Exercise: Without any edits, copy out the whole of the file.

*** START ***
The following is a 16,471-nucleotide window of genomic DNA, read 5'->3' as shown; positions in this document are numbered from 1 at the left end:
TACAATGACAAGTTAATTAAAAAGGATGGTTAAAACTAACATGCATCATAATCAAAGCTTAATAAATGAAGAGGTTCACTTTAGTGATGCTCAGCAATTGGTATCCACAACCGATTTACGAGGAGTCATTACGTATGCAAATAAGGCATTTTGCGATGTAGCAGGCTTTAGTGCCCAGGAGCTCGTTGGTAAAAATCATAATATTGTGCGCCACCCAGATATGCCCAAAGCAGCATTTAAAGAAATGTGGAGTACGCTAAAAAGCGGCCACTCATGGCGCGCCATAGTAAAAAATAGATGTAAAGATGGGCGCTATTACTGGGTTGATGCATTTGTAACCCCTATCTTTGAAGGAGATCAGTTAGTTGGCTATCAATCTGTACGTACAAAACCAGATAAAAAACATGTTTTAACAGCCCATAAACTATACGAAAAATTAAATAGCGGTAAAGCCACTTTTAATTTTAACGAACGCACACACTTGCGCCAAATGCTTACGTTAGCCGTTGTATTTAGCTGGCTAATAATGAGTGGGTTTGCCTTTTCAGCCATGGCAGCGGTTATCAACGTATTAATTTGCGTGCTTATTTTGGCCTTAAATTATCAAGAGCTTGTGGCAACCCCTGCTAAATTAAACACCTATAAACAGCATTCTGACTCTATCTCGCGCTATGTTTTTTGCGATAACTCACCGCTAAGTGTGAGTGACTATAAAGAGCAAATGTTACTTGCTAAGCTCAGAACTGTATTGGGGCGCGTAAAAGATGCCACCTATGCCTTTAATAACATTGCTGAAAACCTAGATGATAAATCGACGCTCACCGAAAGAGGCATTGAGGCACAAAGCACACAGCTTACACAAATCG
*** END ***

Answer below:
The following is a 16,471-nucleotide window of genomic DNA, read 5'->3' as shown; positions in this document are numbered from 1 at the left end:
TACAATGACAAGTTAATTAAAAAGGATGGTTAAAACTAACATGCATCATAATCAAAGCTTAATAAATGAAGAGGTTCACTTTAGTGATGCTCAGCAATTGGTATCCACAACCGATTTACGAGGAGTCATTACGTATGCAAATAAGGCATTTTGCGATGTAGCAGGCTTTAGTGCCCAGGAGCTCGTTGGTAAAAATCATAATATTGTGCGCCACCCAGATATGCCCAAAGCAGCATTTAAAGAAATGTGGAGTACGCTAAAAAGCGGCCACTCATGGCGCGCCATAGTAAAAAATAGATGTAAAGATGGGCGCTATTACTGGGTTGATGCATTTGTAACCCCTATCTTTGAAGGAGATCAGTTAGTTGGCTATCAATCTGTACGTACAAAACCAGATAAAAAACATGTTTTAACAGCCCATAAACTATACGAAAAATTAAATAGCGGTAAAGCCACTTTTAATTTTAACGAACGCACACACTTGCGCCAAATGCTTACGTTAGCCGTTGTATTTAGCTGGCTAATAATGAGTGGGTTTGCCTTTTCAGCCATGGCAGCGGTTATCAACGTATTAATTTGCGTGCTTATTTTGGCCTTAAATTATCAAGAGCTTGTGGCAACCCCTGCTAAATTAAACACCTATAAACAGCATTCTGACTCTATCTCGCGCTATGTTTTTTGCGATAACTCACCGCTAAGTGTGAGTGACTATAAAGAGCAAATGTTACTTGCTAAGCTCAGAACTGTATTGGGGCGCGTAAAAGATGCCACCTATGCCTTTAATAACATTGCTGAAAACCTAGATGATAAATCGACGCTCACCGAAAGAGGCATTGAGGCACAAAGCACACAGCTTACACAAATCG